Tutt says that despite these challenges, the Western Bay had much to be optimistic about.
“Our economy is very strong with great base assets like Port of Tauranga, our hospital and wider health sector, The University of Waikato’s expansion and our capital networks,” he said, adding that the port was a great driver (see accompanying story).
“We’re particularly encouraged by both the health of the main sectors of this economy and the number of innovative growth companies that are thriving in the area. Our unique mix of lifestyle, purposeful industries and scale of businesses will allow us to attract and retain talent in the area.”
Tutt said Priority One had reset its strategy to take a wider, more inclusive, view of the economy’s contribution to its community.
“Our goals are for the economy to create value to deliver prosperity to all of our community, and for our economy to be growing in a sustainable manner,” he said.
“We view the creation and encouragement of high value jobs, and getting our own people into them, as the biggest contribution we can make to our community.
We must collectively deliver higher incomes to the people of Tauranga Moana.” Tutt told Bay of Plenty Business News that Tauranga was New Zealand’s fastest growing city, now with around 144,000 people.
“Population growth is healthy for the economy in many ways, but we need to attract investment,” he said.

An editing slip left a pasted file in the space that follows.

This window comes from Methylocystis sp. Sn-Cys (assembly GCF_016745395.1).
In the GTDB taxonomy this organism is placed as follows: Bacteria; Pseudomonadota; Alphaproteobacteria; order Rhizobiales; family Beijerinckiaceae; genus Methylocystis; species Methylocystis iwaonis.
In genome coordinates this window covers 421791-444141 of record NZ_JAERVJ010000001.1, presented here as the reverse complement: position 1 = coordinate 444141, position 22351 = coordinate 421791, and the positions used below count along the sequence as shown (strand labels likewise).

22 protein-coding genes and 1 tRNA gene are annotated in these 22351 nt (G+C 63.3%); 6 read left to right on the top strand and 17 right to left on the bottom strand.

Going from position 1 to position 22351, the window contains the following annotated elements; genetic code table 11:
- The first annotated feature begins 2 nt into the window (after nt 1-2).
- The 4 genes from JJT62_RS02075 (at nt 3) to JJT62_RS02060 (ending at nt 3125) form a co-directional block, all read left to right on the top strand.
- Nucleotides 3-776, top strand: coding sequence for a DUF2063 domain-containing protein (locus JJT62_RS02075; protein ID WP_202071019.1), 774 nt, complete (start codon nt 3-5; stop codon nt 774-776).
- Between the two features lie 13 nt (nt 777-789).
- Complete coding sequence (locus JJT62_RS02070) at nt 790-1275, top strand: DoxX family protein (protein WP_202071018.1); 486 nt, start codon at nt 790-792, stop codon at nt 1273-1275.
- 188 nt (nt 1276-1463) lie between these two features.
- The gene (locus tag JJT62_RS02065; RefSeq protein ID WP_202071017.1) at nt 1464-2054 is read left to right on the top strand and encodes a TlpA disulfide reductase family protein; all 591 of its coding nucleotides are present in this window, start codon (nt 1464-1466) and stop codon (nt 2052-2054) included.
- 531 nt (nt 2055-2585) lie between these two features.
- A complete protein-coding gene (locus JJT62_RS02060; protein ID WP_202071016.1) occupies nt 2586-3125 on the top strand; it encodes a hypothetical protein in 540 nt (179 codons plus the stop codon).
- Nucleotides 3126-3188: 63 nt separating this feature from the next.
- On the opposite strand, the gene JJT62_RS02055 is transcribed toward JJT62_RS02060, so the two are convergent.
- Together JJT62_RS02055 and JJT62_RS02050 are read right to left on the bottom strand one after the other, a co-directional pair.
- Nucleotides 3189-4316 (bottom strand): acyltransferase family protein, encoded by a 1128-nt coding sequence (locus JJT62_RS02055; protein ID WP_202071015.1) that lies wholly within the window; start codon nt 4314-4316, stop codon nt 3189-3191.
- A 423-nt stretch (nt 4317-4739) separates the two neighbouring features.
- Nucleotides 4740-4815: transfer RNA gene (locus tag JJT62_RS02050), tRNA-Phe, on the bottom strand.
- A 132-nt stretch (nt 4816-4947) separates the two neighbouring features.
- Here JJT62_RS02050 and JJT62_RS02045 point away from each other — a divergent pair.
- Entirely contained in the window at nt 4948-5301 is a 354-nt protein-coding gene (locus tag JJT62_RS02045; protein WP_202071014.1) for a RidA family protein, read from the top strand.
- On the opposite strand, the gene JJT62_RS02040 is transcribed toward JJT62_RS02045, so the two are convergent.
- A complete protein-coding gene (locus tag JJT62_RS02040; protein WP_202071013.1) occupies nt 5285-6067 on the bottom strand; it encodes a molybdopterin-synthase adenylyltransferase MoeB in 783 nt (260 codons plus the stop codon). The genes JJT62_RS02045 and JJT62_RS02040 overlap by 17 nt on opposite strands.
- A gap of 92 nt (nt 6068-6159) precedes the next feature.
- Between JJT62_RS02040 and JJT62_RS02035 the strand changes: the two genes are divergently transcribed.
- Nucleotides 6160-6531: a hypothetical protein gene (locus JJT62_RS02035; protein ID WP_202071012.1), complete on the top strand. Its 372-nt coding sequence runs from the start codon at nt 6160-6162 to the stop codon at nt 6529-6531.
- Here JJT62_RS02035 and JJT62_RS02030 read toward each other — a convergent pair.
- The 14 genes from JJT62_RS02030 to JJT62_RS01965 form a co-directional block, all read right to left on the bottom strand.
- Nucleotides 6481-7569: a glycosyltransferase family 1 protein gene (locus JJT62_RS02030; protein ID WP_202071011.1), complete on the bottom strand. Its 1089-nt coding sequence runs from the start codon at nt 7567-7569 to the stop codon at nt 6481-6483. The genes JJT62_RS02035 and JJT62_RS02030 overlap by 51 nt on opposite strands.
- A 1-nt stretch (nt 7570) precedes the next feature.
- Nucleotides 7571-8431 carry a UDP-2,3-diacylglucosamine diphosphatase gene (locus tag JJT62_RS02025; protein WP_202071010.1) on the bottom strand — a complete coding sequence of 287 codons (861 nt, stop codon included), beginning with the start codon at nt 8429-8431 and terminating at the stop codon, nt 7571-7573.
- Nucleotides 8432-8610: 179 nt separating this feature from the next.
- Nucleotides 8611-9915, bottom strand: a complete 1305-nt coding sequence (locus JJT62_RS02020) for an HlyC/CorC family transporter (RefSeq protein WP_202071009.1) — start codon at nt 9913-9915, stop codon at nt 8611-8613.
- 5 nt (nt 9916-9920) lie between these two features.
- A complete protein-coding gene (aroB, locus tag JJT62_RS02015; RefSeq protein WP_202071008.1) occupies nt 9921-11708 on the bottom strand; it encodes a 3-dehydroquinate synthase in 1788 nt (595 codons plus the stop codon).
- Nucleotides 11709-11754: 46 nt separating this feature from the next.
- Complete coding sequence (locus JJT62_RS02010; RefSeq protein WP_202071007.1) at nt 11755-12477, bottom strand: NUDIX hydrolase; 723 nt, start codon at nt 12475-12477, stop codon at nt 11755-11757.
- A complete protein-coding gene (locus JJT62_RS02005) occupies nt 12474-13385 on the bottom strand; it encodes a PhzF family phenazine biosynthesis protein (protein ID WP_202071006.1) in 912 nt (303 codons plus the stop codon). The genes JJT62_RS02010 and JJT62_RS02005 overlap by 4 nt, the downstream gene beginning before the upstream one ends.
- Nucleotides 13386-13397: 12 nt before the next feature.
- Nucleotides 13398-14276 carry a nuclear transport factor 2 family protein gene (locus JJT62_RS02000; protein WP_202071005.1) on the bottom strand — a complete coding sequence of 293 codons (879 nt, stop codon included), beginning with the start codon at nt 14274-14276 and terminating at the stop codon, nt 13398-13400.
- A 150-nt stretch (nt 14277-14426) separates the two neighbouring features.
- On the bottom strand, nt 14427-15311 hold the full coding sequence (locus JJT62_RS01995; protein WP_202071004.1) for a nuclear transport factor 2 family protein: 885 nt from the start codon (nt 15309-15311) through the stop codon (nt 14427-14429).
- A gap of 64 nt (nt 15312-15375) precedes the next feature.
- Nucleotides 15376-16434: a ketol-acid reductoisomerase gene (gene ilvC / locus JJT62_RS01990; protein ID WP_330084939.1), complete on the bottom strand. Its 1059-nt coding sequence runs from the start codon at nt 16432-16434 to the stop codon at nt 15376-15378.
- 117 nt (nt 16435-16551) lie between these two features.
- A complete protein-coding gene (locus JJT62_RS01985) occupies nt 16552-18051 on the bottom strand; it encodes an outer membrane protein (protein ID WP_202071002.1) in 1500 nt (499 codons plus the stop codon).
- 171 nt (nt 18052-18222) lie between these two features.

“We’re seeing businesses coming either as branches or in their own right, and there will be some larger announcements in the New Year,” he said.
Export conditions positive
Tauranga Chamber of Commerce chief executive Matt Cowley said the overseas trade risks appearing to be de-escalating, and the conditions for exporters also appeared to remain positive for the near future.
“The region is looking towards another great summer with the possibility of back-to-back record-breaking kiwifruit seasons. Our summer events calendar is also jam-packed, which will extend our festive season. This is as well as more than 110 cruise ships to dock at our local port.”
Cowley said that this year’s increases to public sector wages for police, teachers, and healthcare should further boost demand for local tourism, hospitality and retail operators.
“The government’s year-on-year surplus will also put pressure on both sides of the government to review their revenue and spending policies leading up to the 2020 election,” he said.
“Government is already signalling their intentions to invest in infrastructure to keep up with the continued population growth.
It will be incredibly disappointing if the Bay of Plenty region was missed off the infrastructure portfolio. The need for infrastructure investment is the most unifying issue for communities across Western Bay of Plenty.”